Federal judge blocks tougher NJ gun laws that Murphy just signed
⚫ NJ recently enacted new gun laws in response to a U.S. Supreme Court decision declaring conceal-carry laws unconstitutional
⚫ Gun advocates sued the state immediately after Gov. Murphy signed the measure
⚫ NJ has some of the most restrictive gun laws in the nation
A federal judge has granted a temporary restraining order against the New Jersey law that places extensive restrictions on concealed firearms carried in "sensitive locations.”
State Attorney General Matthew Platkin reacted to the order in a written statement on Monday.
“We are disappointed by the Court’s ruling, which is inconsistent with the Second Amendment and will make New Jerseyans considerably less safe,” Platkin said in a written response to New Jersey 101.5 when asked about the order from U.S. District Court Judge Renee Marie Bumb.
"But this temporary order is just that: temporary. And we look forward to continuing to press our case, including ultimately on appeal."
Firearms Policy Coalition — which filed the lawsuit "before Governor Murphy's signature had a chance to dry" on the sensitive location carry ban — called the judge's order a victory.
"We are thrilled that the Court has wasted no time in preventing its enforcement and the irreparable constitutional injury that would have otherwise been suffered by our Plaintiffs and all of the peaceable people of New Jersey," Bill Sack, FPC’s Director of Legal Operations, said in a tweet on Monday.
Months earlier, a U.S. Supreme Court ruling in June made it easier for people to get a concealed-carry permit.
Just as New Jersey's tougher rules for concealed carry permits were paused by the judge's order, a 2023 Gun Law Rankings out from Everytown For Gun Safety showed New Jersey among the top five states with strongest gun laws.
NJ ranked fourth — behind California, New York and Hawaii.
NJ concealed carry law
The new state law endorsed on Dec. 22 outlined 25 “sensitive places” where carrying guns would still be illegal, including schools, sports stadiums, hospitals, government buildings, public transportation and daycare centers.
It also hiked the handgun permit application fee to $25 from the $2 mark, the first increase in more than 50 years.
Additionally, firearms cannot be carried on private property, including homes, businesses, stores, and houses of worship, “unless the property owner expressly communicates permission.”
The only exceptions were for law enforcement officers or private security guards. Violations would be a third-degree crime.
In addition to the list of sensitive places, the law expanded ineligibility for a carry permit to the following:
⚫ People with an outstanding arrest warrant for an indictable offense
⚫ People subject to certain restraining orders, including those who have violated a temporary or a final restraining order;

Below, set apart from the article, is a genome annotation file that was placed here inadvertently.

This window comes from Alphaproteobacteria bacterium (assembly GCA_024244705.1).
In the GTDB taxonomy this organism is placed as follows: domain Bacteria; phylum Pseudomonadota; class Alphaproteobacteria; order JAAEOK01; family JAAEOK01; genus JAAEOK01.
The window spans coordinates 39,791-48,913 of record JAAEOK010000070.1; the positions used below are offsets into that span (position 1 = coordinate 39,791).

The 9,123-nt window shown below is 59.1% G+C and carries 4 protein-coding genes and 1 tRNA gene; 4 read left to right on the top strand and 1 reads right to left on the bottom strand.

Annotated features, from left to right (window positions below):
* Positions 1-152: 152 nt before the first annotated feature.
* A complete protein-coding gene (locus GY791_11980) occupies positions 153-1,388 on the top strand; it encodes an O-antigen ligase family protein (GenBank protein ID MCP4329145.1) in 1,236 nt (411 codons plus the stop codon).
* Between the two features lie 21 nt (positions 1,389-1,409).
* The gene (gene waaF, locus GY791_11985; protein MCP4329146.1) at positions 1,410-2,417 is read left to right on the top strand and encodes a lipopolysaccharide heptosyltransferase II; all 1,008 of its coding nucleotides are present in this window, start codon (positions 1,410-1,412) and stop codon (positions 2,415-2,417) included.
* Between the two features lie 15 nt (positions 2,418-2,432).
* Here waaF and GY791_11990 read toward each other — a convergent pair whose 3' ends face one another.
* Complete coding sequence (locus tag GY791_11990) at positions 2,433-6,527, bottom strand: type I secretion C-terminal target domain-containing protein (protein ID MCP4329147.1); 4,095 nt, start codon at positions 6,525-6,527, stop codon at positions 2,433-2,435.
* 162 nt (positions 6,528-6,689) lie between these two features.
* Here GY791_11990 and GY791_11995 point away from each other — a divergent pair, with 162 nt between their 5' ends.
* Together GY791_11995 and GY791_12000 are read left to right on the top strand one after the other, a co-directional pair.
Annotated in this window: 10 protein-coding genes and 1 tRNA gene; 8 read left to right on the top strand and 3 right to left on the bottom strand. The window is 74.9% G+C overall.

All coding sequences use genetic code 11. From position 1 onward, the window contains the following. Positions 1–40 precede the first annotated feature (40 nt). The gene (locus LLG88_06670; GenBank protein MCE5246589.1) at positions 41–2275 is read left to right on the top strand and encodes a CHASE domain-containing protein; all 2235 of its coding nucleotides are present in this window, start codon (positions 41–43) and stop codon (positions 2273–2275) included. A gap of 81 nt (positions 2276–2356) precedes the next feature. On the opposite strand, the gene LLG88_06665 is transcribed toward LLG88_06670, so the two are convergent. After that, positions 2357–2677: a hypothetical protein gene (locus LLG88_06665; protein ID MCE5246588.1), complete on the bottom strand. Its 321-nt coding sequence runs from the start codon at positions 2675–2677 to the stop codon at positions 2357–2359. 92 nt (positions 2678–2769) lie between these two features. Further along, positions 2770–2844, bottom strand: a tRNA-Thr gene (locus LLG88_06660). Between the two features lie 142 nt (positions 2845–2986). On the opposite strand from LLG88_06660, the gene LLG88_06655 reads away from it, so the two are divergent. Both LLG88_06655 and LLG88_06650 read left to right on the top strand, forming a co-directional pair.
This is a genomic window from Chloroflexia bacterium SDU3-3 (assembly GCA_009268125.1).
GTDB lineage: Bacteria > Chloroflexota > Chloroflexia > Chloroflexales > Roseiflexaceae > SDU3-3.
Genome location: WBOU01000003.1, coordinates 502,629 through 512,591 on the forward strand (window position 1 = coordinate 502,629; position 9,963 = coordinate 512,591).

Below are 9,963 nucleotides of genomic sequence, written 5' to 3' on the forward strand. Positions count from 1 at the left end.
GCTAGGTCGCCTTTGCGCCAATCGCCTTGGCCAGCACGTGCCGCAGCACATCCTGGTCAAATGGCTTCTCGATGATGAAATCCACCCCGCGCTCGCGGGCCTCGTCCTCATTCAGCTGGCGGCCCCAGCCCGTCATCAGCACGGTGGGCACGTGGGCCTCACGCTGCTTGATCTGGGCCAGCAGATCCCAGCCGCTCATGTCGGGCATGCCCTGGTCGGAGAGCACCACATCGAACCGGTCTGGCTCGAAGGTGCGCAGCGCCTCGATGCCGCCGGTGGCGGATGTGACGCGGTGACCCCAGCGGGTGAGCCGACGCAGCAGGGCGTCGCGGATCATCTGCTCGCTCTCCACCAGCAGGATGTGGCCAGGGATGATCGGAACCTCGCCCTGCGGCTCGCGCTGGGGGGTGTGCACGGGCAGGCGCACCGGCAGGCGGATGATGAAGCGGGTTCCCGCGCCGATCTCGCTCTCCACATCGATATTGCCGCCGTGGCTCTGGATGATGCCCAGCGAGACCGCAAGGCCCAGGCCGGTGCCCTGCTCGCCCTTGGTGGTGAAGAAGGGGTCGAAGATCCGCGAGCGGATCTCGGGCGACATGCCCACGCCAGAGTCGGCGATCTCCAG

⚫ People subject to voluntary admissions to mental institutions or hospitals.
Under the same law, carry permit applicants must include four endorsements of character from non-relatives, who all must be interviewed by law enforcement.
New Jersey also became the first state in the nation to require all permit carriers to maintain and provide proof of liability insurance with coverage for at least $300,000 on account of injury, death, or damage to property arising out of ownership, maintenance, operation, or use of a firearm.
NJ ban 'unconstitutional'
The Firearms Policy Coalition and its co-plaintiffs have said that the “sensitive place” and vehicle transport restrictions “are so far-reaching and punitive that they effectively obliterate the ability to bear arms in public for the purpose of protecting one’s self and family.”
The Koons v. Reynolds case (Ronald Koons versus Atlantic County Prosecutor William Reynolds) has also been backed by Second Amendment Foundation, Coalition of New Jersey Firearms Owners and New Jersey Second Amendment Society.
The suit named Reynolds, Platkin, State Police Superintendent Col. Patrick Callahan and two other county prosecutors as co-defendants.
U.S. District Court Judge Renee Marie Bumb, who issued Monday's temporary restraining order, has been a federal judge for 16 years. She was nominated in 2006 by President George W. Bush.
The judge’s action was applauded by state Republican lawmakers who said it validated their initial arguments last year, while a spokesperson for the governor slammed the move of a “right-wing federal judge.”
“Republicans warned when Governor Murphy’s concealed carry law was being rushed through the Legislature that it was an unconstitutional attempt by Democrats to circumvent the United States Supreme Court and strip away the rights of legal firearm owners,” Senate Republican Leader Steven Oroho, R-Sussex, said in a written statement on Monday.
Oroho called the federal judge’s ruling “a victory for the 2nd Amendment and the rights of law-abiding citizens to protect themselves both in public and in private.”
Meanwhile, Sen. Anthony M. Bucco, R-Morris, said he hoped the ruling would be a “wake-up call for Democrats.”
“To my Democrat colleagues, I hate to say ‘I told you so,’ but I told you so,” Bucco continued. “Maybe now they’ll be willing to work with us on sensible solutions to ensure that the legal concealed carry of firearms can be practiced in a safe manner in accordance with the U.S. Supreme Court’s decision in Bruen.”
“While we are pleased that most of our concealed carry law remains in effect, we are disappointed that a right-wing federal judge, without any serious justification, has chosen to invalidate common sense restrictions around the right to carry a firearm in certain public spaces,” Murphy’s Deputy Press Secretary Tyler Jone said in a written response on Monday evening.
He continued “We are working closely with the Attorney General’s Office to correct this errant decision and to ensure that the law will be reinstated in its entirety.”